Apotex's arguments are not credible. It is not necessary that Mr. Killworth have worked at the PTO during a specific time frame to opine on PTO practice and procedure. The Court finds no support for this contention. The plain language of Rule 702 clearly provides that work experience at a certain period in time is not a determining factor in qualifying a witness as an expert. Rule 702 requires that an expert witness have specialized knowledge, the basis of which "can be practical experience as well as academic training and credentials." Elcock v. Kmart Corp., 233 F.3d 734, 741 (3d Cir. 2000). Mr. Killworth qualifies as an expert because of his experience with the PTO in combination with the specialized skills and knowledge he has gained from his extensive work experience in the field of patent law.

  Mr. Killworth has over 35 years' experience in patent law as a patent examiner, law clerk and technical advisor to Judge Almond of the United States Court of Customs and Patent Appeals, and as a registered patent attorney. Kidd Decl., Exhibit A. In addition, he has taught patent law and procedure at numerous law schools and as a CLE instructor, and he has extensively published articles on patent law. Id.; Daiichi Opp. Br., p. 2. In his teaching capacity, he has lectured on the requirements for satisfying the duty of candor during the prosecution of patents. Killworth Deposition on Dec. 8, 2004, at 29:22-25. Clearly, Mr. Killworth has specialized knowledge and has kept informed of new requirements and changes in patent law, which, in addition to his work experience with the PTO, qualifies him as an expert on the practice and procedures of the PTO.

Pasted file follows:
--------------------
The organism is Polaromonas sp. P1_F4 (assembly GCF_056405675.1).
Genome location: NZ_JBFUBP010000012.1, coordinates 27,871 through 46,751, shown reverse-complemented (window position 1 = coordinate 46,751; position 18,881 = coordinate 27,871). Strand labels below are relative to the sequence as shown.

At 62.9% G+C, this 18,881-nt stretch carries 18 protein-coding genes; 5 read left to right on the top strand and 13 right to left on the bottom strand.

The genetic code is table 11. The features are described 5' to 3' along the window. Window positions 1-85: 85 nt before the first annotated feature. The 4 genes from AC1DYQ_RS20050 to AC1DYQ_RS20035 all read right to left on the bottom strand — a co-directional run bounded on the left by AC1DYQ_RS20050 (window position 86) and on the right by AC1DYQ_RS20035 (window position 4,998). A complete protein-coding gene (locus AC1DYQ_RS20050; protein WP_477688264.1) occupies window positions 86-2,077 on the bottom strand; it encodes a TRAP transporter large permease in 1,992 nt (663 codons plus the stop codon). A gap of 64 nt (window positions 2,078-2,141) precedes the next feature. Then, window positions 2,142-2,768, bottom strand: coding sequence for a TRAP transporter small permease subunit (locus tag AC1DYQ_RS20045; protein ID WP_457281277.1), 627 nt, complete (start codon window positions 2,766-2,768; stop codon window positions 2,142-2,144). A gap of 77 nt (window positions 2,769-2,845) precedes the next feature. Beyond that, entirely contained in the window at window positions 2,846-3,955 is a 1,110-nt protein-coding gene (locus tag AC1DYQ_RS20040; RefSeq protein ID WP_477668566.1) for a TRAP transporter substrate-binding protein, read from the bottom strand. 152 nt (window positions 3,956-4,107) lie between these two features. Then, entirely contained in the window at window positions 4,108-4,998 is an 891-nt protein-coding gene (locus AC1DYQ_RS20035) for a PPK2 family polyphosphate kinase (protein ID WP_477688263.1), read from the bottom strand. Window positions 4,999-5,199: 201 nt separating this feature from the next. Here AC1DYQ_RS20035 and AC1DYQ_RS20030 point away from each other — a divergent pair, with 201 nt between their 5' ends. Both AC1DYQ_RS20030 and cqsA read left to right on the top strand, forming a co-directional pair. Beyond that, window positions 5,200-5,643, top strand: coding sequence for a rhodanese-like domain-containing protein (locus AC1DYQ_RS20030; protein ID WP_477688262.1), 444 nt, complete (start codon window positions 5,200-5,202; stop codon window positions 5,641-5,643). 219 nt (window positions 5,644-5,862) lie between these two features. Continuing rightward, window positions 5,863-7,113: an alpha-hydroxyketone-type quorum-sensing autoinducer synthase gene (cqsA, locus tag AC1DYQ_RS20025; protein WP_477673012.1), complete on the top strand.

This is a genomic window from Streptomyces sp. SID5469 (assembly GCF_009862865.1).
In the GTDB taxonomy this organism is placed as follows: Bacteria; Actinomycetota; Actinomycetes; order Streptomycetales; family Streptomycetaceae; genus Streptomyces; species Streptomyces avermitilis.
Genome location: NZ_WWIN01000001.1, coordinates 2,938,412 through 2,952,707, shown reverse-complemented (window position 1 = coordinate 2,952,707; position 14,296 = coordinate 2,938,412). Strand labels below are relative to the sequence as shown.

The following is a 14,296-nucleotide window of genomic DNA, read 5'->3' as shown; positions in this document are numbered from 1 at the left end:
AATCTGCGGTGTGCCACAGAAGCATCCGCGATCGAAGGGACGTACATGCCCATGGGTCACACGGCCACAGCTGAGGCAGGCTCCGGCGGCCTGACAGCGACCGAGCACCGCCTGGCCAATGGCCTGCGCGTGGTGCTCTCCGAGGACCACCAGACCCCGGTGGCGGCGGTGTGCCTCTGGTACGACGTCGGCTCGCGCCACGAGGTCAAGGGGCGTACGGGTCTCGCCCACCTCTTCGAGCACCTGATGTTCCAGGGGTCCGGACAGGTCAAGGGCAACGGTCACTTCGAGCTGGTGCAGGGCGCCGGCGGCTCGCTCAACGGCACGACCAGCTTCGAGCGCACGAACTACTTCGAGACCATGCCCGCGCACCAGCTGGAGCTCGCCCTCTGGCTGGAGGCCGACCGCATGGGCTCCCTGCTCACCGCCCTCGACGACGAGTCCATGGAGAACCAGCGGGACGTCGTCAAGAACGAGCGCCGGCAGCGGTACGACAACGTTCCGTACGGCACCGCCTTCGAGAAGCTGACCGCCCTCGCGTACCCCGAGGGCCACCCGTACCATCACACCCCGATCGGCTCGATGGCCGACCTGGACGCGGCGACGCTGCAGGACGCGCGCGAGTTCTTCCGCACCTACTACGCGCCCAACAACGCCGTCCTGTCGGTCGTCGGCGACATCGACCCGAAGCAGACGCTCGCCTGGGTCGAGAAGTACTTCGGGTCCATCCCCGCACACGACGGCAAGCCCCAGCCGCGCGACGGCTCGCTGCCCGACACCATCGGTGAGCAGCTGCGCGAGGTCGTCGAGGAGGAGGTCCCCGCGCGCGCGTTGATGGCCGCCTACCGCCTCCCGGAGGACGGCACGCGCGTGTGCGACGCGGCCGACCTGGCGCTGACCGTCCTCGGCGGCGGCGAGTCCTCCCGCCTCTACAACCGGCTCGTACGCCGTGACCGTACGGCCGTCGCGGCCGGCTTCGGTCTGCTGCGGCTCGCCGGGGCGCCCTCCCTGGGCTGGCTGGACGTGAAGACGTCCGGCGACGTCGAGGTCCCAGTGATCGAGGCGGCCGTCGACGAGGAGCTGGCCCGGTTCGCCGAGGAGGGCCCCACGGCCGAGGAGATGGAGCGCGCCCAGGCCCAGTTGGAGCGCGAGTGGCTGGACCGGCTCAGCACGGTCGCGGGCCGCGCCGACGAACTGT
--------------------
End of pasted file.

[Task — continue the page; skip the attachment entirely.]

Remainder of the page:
"Under Rule 702, an expert can be employed if his testimony will be helpful to the trier of fact in understanding evidence that is simply difficult, though not beyond ordinary understanding." United States v. Downing, 753 F.2d 1224, 1229 (3d Cir. 1985) (internal citations omitted). The trial judge has broad discretion in admitting expert evidence. See Salem v. United States Lines Co., 370 U.S. 31, 35 (1962). The Court will allow Mr. Killworth's testimony because it is relevant and it will be beneficial to the Court's understanding of the technical requirements of patent prosecution.

  B. Doctor Phillip Beutel

  Apotex also seeks to exclude the expert testimony of Doctor Phillip Beutel since he does not qualify as an expert under Fed.R.Evid. 702 on the subject of the commercial success of Daiichi's patented product, FLOXIN® Otic ("Floxin").*fn1 Apotex contends that Dr. Beutel should be barred from testifying because his report and opinion are primarily based on information provided to him by Daiichi "with virtually no independent or objective investigation or verification of the information provided." Apotex Br., p. 6 (emphasis in original). Apotex argues Dr. Beutel's opinions and testimony are not the product of reliable principles and methods and, furthermore, he lacks the experience necessary to form his conclusions.

  Dr. Beutel is an economist and Vice President at National Economic Research Associates, an economic consulting firm that evaluates the market for patented inventions, calculations of economic damages, and the valuation of intellectual property. Livaccari Decl., Exbt. B at 2. Dr. Beutel has also ...

Buy This Entire Record For $7.95

Download the entire decision to receive the complete text, official citation,
docket number, dissents and concurrences, and footnotes for this case.

Learn more about what you receive with purchase of this case.